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History of chemical weapons use

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posted on Apr, 2 2003 @ 05:12 PM
Chemical Weapons - Introduction
Chemical weapons use the toxic properties of chemical substances rather than their explosive properties to produce physical or physiological effects on an enemy.
Although instances of what might be styled as chemical weapons date to antiquity, much of the lore of chemical weapons as viewed today has its origins in World War I. During that conflict gas (actually an aerosol or vapor) was used effectively on numerous occasions by both sides to alter the outcome of battles. A significant number of battlefield casualties were sustained. The Geneva Protocol, prohibiting use of chemical weapons in warfare, was signed in 1925. Several nations, the United States included, signed with a reservation forswearing only the first use of the weapons and reserved the right to retaliate in kind if chemical weapons were used against them (the United States did not ratify the Protocol until 1975). Chemical weapons were employed in the intervening period by Italy (in Ethiopia) and Japan (in Manchuria and China). Both nations were signatories to the Geneva Convention. Chemical weapons were never deliberately employed by the Allies or the Axis during World War II, despite the accumulation of enormous stockpiles by both sides. Instances of employment of chemical weapons in the local wars since then are arguable, although they were definitely used in the Iran-Iraq conflict of 198287.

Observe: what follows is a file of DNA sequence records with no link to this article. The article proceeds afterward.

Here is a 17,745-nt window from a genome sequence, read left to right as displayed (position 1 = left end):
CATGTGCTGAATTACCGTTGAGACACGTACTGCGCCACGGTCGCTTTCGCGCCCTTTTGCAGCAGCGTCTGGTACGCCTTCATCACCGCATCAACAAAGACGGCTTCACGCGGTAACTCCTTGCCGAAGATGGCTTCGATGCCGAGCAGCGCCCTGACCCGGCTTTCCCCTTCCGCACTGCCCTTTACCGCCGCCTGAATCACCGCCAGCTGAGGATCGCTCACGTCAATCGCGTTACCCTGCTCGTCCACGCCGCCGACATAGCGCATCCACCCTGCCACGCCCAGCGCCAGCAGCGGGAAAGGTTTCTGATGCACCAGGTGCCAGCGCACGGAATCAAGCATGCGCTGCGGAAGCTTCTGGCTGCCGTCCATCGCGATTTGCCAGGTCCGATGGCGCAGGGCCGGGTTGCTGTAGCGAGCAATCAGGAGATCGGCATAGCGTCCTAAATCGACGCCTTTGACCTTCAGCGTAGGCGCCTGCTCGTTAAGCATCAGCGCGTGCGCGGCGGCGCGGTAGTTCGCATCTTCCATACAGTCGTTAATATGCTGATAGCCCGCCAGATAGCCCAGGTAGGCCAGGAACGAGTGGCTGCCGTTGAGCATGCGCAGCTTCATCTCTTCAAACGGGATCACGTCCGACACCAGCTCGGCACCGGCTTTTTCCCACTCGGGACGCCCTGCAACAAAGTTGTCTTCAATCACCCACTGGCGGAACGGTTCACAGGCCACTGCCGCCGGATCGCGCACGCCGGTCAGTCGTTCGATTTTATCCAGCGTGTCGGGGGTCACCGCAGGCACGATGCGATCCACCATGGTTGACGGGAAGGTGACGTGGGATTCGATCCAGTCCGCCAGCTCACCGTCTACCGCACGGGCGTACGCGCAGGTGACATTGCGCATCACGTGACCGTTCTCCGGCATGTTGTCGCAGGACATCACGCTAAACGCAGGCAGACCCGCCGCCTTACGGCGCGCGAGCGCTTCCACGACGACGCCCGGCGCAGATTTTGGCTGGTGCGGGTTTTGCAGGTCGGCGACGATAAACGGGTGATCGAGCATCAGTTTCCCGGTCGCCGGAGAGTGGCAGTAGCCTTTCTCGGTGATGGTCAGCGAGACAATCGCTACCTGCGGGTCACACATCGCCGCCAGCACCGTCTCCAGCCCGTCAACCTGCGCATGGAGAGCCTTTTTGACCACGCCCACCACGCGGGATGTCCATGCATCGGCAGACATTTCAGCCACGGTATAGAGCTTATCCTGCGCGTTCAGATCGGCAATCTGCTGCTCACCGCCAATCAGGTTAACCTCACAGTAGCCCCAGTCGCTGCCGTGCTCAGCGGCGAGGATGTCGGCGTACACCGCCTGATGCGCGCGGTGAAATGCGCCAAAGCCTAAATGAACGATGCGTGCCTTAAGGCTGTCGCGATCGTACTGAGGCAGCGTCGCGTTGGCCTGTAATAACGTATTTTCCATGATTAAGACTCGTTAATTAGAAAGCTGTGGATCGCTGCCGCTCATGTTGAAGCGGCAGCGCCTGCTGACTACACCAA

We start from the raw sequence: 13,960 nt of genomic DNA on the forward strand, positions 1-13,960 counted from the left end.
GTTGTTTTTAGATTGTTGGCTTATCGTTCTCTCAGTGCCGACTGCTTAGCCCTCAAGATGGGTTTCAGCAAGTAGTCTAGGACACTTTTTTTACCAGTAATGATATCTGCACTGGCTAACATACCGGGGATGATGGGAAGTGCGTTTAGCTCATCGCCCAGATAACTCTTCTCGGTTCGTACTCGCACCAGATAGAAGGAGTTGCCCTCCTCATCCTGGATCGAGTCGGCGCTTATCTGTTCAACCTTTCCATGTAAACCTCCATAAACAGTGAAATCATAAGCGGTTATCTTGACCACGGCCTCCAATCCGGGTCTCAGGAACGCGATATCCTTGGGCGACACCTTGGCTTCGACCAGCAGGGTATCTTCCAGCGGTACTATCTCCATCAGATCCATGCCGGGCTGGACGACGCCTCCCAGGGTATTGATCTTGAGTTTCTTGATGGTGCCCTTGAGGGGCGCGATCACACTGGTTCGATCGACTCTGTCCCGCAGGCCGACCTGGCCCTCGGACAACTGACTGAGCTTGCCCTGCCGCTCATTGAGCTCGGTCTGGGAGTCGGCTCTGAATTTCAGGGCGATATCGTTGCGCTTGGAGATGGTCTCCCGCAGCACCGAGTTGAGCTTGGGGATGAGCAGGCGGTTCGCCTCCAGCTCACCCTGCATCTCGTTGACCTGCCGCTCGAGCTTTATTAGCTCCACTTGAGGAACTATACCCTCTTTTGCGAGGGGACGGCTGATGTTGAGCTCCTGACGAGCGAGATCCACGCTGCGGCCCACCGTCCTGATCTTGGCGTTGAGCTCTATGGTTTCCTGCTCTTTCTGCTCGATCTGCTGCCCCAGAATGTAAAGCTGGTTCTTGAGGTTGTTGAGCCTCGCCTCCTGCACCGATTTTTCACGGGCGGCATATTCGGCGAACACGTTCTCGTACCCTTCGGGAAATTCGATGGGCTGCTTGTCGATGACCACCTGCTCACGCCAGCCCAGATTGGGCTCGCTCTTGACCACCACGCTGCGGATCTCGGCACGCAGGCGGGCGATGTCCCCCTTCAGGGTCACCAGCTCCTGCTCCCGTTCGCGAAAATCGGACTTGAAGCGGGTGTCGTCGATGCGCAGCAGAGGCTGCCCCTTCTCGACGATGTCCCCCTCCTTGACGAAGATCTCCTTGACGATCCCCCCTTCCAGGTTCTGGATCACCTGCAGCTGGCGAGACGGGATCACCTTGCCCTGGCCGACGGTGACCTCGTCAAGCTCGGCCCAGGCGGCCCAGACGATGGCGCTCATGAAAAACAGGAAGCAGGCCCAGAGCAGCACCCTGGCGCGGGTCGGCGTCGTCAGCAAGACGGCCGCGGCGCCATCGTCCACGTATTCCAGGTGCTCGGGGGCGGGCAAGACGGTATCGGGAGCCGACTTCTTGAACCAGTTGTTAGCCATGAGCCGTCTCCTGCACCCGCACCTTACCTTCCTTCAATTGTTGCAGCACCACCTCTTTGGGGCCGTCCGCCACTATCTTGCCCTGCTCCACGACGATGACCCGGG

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posted on Apr, 2 2003 @ 05:17 PM

posted on Apr, 2 2003 @ 08:24 PM
Hey UP did not mean to step on your toes

I rememeber recently that a member mentioned that Chemical weapons had been used after WWI and before the Iraq/Iran conflict. Thought this would present my point

posted on Apr, 2 2003 @ 08:29 PM
read before you think before you post: this is all "very old blended Scotch whisky".
The key point however is touched upon here and that is the distinction between the weapon and the use of that weapon.
A rifle is not illegal on the battlefield; but its use to shoot prisoners or civilians makes it an "illegal use".
This is at the heart of debates on, say, landmines, napalm or cluster bombs.

posted on Apr, 2 2003 @ 09:10 PM
Agreed but it clear that every leader that has had access to chemical weapons since WWI has treated them solely as a weapon of deterrence. Clearly a distinction is made with regards to Iraqis actions
under Saddam Hussein.

Applying Chemical weapons are no different than setting of a nuclear bomb. When used they do not kill hundreds of people but thousands and even millions.

I can understand the logic of disallowing cluster bombs, land minds and acknowledging. The premeditated kills of civilians and prisoners as an act of murder on the battle field.

But when you launch a chemical attack against a civilian population or for that matter a military force, what you are doing should be treated no differently than launching a nuclear attack. I grant you that a response against civilians as a reuslt of a military attack would be inappropriate. Furthermore if a country has the technology to applying conventional weapons in a manner akin in force to a thermonuclear bomb. It would be reasonable to conclude that as a more humane option.

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